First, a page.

“This is Jan. 6 in slow motion,” said Catherine McKenney, an Ottawa city councilor, who uses the pronouns they/them, referring to the Jan. 6, 2021, mob assault on the United States Capitol. Mx. Kenney has been bellowing for more police protection for the city’s residents downtown, who feel terrorized by pickup trucks that circle through, delivering supplies to the parked trucks. “But on Jan. 7, 2021, Washington emptied out,” the councilor said. “Here, they stayed.”

The answers will surface in a post-mortem, but initially, analysts link the police officers’ hands-off approach to two opposing factors: the weaknesses of the local police force in size and preparation, and the relative strength of the occupiers — in numbers, but also in tactics, discipline, fund-raising ability and logistics.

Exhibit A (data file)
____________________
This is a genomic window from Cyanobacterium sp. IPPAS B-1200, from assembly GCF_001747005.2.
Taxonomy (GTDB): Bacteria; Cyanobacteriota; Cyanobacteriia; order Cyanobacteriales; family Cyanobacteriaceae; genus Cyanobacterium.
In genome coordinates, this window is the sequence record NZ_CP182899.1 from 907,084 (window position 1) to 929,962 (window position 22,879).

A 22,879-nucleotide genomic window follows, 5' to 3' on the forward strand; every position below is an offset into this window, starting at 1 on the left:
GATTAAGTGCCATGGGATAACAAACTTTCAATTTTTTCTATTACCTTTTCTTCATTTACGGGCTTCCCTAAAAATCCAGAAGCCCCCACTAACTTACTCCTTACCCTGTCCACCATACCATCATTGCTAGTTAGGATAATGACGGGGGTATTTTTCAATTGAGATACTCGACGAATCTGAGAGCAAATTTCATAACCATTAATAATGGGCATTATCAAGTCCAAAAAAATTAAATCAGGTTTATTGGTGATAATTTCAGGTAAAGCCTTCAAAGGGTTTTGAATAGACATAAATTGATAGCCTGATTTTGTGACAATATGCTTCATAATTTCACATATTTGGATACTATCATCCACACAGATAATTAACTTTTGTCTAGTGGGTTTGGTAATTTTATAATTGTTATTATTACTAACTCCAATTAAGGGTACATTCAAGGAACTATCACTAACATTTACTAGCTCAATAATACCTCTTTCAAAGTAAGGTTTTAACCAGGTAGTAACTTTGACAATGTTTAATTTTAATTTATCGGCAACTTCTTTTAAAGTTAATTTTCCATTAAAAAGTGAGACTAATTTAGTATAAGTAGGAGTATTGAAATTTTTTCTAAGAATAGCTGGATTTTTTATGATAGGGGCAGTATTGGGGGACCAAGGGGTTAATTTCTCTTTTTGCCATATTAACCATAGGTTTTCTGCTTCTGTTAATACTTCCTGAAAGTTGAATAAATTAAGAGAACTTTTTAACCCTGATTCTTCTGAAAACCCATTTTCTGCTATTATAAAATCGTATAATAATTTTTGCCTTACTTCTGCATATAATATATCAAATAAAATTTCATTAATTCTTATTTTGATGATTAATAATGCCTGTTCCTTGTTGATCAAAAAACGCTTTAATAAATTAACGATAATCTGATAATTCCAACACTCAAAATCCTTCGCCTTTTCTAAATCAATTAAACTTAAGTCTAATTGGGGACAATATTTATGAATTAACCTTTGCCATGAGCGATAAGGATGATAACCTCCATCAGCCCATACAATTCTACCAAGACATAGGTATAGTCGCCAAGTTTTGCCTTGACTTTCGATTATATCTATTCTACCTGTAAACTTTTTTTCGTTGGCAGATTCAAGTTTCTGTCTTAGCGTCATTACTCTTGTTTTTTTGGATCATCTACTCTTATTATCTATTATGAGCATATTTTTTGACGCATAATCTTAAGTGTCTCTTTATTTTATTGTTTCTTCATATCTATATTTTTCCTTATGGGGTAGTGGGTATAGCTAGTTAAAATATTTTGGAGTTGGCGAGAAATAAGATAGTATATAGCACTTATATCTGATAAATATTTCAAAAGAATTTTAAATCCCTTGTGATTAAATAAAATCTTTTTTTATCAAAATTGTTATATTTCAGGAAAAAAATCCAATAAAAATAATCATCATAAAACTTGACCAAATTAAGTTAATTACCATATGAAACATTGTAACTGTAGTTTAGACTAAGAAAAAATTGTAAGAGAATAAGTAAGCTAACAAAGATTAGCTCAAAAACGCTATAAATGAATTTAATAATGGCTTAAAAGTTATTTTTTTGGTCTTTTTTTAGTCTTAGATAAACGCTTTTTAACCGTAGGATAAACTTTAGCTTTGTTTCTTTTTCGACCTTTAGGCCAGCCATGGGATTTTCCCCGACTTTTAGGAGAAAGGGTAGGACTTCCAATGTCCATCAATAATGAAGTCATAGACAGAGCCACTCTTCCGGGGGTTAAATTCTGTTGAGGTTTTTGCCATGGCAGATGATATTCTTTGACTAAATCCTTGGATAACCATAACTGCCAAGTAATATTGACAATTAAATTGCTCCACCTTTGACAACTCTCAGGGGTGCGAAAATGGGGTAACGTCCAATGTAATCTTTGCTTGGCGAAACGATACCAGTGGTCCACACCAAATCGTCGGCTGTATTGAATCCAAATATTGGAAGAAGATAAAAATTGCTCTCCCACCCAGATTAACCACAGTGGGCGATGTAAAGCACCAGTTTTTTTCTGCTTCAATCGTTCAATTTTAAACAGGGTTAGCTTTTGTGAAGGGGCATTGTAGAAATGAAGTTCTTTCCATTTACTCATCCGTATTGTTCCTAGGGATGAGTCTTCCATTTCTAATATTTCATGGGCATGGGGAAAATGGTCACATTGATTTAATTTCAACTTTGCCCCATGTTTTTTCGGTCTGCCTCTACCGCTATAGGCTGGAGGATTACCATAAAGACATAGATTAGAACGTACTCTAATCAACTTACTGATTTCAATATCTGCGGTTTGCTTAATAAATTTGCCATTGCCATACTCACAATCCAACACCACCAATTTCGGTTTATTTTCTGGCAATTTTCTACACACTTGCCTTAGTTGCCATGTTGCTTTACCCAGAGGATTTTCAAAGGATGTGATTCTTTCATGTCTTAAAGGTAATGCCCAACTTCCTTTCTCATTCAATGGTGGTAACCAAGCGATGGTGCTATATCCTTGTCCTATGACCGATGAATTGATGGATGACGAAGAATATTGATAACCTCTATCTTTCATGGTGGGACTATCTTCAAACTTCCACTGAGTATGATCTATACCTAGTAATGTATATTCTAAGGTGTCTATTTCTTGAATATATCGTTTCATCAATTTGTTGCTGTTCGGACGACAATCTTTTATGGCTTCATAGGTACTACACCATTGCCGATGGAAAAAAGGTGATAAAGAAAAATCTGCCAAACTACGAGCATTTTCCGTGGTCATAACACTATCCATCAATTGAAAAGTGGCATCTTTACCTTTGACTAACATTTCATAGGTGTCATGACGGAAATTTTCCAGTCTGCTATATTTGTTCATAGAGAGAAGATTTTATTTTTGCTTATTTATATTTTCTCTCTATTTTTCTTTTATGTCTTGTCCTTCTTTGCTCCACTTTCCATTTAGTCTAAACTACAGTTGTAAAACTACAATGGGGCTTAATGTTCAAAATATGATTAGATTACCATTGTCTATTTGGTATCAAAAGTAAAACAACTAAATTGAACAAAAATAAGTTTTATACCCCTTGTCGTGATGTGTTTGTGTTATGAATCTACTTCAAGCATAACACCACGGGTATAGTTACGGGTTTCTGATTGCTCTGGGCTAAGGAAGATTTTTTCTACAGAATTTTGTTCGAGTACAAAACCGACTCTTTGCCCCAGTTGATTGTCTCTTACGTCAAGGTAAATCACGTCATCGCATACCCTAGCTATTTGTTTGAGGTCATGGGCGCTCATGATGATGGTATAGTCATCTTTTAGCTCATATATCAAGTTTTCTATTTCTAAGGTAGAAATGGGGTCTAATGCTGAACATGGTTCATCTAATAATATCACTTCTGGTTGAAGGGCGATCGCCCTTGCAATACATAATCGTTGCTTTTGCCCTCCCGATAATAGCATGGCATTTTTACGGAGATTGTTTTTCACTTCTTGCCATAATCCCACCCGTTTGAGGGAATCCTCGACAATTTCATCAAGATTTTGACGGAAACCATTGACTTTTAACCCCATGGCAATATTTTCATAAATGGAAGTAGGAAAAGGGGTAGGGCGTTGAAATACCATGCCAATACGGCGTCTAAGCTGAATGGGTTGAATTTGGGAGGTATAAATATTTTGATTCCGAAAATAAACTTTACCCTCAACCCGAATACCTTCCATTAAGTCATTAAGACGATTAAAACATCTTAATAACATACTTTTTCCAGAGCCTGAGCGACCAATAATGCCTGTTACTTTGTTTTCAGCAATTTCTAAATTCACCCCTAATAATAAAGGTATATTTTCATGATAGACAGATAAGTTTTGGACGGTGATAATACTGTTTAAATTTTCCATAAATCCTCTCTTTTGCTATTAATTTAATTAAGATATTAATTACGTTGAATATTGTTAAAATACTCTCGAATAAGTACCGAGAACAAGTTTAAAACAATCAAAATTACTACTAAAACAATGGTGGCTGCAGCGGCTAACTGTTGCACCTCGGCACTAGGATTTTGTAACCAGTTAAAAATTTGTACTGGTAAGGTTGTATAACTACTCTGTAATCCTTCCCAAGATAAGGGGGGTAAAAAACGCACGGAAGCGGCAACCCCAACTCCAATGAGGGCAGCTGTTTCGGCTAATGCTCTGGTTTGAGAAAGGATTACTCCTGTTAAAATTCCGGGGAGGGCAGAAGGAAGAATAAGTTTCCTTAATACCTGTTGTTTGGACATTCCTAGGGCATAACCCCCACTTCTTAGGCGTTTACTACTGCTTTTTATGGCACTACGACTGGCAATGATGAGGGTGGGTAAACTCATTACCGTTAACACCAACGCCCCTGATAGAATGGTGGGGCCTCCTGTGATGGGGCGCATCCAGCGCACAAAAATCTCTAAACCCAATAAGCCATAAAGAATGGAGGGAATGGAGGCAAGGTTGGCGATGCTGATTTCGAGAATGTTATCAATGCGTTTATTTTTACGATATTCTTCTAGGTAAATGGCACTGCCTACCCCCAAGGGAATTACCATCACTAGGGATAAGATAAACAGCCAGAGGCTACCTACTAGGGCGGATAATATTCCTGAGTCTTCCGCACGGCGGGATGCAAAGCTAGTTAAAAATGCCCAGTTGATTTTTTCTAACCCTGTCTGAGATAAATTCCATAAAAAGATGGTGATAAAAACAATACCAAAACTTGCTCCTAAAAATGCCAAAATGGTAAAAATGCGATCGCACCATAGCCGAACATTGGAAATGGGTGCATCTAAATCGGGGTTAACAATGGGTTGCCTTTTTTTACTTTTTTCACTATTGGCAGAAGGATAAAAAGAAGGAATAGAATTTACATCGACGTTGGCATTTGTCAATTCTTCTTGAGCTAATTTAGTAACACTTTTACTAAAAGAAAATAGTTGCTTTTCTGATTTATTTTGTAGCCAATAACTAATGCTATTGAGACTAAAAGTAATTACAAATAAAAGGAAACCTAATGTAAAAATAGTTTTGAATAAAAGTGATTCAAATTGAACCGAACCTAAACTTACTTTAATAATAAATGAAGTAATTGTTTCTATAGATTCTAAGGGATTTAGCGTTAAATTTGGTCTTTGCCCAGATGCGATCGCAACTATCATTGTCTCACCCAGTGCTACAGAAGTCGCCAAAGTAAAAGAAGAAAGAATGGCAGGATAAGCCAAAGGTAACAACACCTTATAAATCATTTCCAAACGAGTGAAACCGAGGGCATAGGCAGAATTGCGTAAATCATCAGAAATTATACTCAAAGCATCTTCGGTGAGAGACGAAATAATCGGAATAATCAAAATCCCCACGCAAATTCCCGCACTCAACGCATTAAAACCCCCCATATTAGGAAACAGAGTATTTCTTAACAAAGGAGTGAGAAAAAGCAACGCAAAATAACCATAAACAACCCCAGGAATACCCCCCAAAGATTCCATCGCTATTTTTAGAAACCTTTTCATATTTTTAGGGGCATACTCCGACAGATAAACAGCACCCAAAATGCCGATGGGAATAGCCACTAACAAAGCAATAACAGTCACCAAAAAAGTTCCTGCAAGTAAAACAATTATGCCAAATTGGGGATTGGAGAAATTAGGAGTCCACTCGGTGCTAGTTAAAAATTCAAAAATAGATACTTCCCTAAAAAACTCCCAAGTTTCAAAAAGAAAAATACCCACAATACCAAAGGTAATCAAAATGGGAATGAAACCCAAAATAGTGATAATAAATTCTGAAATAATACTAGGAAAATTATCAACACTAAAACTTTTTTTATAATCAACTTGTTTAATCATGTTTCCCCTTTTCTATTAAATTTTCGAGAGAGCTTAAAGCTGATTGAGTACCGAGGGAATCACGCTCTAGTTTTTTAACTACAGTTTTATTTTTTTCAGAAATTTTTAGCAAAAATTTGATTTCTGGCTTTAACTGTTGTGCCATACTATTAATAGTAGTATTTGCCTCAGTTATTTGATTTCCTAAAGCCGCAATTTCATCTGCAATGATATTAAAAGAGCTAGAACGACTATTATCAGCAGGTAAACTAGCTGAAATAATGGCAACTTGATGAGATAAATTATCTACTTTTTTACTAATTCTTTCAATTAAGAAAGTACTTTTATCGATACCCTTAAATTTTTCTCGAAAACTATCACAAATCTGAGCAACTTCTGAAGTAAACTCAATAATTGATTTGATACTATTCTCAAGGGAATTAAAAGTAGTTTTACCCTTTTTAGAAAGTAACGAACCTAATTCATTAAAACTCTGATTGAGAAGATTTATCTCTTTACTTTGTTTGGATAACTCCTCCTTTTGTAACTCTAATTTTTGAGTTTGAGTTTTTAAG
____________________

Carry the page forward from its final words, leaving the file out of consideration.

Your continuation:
While the trucks themselves are the purported cause, symbol and tool of the protest, only a few of the self-proclaimed leaders are actually truckers. Some are, in fact, former police officers and army veterans who many believe have used their expertise to help organize the occupation.

“This is an entirely sophisticated level of demonstrators,” Ottawa’s police chief, Peter Sloly, said in a news conference on Thursday. “They have the capability to run a strong organization here, provincially and nationally, and we’re seeing that play out in real time.”

The trucks began roaring into the city on Jan. 28, spurred by new federal regulations requiring truckers crossing into Canada from the United States to be vaccinated against the coronavirus. But the scope of their demands was more expansive, calling for removing all pandemic restrictions in Canada, and they called on Parliament to be dissolved and Prime Minister Justin Trudeau to be removed from office.

City councilors briefed by the police were told to expect an exceptionally large convoy that would be disruptive — and loud — but most likely temporary.

“The overall sentiment at the point: By late Sunday or Monday, it would move on,” Mx. McKenney said.